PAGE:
Harlem Pride celebration tinged with anxiety after Supreme Court ruling

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Harlem Pride celebration tinged with anxiety after Supreme Court ruling


The Supreme Court decision to end the constitutional right to abortion has left many in New York City’s gay community fearful of whether same-sex marriage and other rights could be stripped away as well. At Harlem Pride 2002 Celebration Day, held at 135th Street and 12th Avenue on Saturday, revelers danced, hugged and waved rainbow flags. But many said they also felt anxious.

Of particular concern, some said, is language Supreme Court Justice Thomas wrote in his concurring opinion, asserting that Justices “should reconsider all of this Court’s substantive due process precedents” – pointing to Griswold v. Connecticut (right of married people to obtain contraceptives), Lawrence v. Texas (right to engage in private consensual sexual acts) and Obergefell v. Hodges (right to same-sex marriage) as examples. He called the substantive due process decisions “demonstrably erroneous.”

“It is terrifying,” said Harlem Pride attendee Jose Abrigo, a Queens resident and the director of LGBTQ/HIV Advocacy at Manhattan Legal Services. “Rather than expanding our rights and preserving equality, the Supreme Court is taking us back to the ’50s and making it okay to discriminate again.”

“They have no right to control a woman’s body,” said Dr. Davida Lindsay-Harewood from Montclair, NJ, who came to the event with her two adult daughters. “What comes next? All the gay marriages? she added. “I feel passionate as a mother, as a Christian woman… shame on them.”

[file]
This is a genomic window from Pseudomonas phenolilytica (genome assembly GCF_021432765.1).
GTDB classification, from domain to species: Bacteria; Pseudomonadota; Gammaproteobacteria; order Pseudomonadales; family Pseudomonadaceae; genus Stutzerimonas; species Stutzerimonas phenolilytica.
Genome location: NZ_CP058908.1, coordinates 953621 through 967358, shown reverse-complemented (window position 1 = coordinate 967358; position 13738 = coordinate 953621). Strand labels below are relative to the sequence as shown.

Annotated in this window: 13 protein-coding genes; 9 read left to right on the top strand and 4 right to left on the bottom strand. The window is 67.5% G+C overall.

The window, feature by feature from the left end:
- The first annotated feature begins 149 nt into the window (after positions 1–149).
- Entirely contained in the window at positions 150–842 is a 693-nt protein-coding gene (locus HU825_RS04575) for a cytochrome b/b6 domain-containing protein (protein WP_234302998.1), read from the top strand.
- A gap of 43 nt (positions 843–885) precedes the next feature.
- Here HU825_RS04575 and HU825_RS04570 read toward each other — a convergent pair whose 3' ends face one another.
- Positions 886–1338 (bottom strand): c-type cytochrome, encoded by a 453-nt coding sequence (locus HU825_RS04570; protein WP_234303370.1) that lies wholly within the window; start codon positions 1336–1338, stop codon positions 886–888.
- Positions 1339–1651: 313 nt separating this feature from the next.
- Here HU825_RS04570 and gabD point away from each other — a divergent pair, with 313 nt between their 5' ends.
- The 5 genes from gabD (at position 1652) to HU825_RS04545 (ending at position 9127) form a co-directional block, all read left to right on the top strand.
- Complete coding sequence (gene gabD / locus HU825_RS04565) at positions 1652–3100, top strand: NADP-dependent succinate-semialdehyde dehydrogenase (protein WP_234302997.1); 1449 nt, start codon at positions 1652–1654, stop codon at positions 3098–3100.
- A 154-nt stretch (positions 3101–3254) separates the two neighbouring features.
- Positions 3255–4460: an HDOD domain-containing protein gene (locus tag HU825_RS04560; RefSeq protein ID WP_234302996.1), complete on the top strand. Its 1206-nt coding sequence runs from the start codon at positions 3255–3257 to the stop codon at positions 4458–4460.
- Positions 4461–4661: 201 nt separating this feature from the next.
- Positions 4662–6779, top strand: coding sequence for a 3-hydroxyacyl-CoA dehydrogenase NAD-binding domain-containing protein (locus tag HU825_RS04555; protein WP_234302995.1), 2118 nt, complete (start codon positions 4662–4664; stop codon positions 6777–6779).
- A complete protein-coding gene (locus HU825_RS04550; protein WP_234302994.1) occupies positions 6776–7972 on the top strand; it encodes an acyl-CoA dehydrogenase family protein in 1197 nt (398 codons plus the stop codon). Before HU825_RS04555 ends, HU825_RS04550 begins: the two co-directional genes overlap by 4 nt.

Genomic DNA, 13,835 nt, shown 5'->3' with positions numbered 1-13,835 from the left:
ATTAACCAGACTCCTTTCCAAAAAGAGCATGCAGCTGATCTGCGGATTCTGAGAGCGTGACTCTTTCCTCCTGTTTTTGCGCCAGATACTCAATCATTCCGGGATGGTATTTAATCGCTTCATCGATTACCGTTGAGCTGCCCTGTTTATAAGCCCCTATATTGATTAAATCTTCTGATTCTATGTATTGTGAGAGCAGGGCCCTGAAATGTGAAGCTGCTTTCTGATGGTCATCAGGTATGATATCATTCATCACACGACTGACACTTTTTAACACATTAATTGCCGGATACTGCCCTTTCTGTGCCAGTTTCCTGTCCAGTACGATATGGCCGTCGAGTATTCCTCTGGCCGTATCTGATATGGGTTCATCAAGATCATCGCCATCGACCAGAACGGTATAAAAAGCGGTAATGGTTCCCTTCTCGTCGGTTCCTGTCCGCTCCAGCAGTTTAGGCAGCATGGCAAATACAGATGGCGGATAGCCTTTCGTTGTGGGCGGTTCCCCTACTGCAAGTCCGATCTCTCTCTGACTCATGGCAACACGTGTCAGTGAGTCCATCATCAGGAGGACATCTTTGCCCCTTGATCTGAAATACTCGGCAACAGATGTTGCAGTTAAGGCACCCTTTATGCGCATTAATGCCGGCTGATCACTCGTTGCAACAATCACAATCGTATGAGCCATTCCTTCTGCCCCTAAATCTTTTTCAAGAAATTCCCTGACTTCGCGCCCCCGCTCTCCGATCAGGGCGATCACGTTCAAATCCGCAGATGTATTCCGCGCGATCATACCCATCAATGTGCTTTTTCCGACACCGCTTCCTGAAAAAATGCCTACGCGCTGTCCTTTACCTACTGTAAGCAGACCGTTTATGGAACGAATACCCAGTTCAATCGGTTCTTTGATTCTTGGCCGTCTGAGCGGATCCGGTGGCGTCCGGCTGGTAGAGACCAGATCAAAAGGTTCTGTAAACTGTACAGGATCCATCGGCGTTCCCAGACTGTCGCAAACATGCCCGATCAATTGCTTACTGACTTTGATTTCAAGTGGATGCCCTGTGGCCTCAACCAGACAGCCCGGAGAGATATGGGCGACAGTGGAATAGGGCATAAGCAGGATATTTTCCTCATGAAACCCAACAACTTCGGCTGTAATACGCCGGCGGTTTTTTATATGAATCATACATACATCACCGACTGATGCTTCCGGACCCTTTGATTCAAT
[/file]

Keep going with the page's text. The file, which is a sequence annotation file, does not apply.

In a video posted on its website Friday, the Human Rights Campaign underscored the devastating impact of the decision to overturn Roe v. Wade will have on a vast cross section of Americans who need abortion care, including many members of the LGBTQ community. But it also emphasized that there is no immediate impact on other Supreme Court cases, including those protecting private sex acts and marriage equality.

“Justice Thomas’s concurring opinion is obviously concerning, but it is important to note that not one other Justice agreed with him,” said Human Rights Campaign Legal Director Sarah Warbelow. “In fact, the majority took pains to disagree with him and clarify that this opinion relates only to abortion. Justice Thomas stands alone. With that said, we know that if the court was willing to overturn 50 years of precedent with this case, that all of our constitutional rights are on the line. Lawmakers will be further emboldened to come after our progress. So we must be vigilant in our hard-won rights – we are ready.”

Kelvin Stroble, who was visiting New York City from Washington, DC, for Pride, said it’s clear that “people need to vote.”

“It’s not just the Supreme Court,” he said. “We’re seeing firsthand what the lack of voting, apathy to voting and voter suppression laws are doing.”



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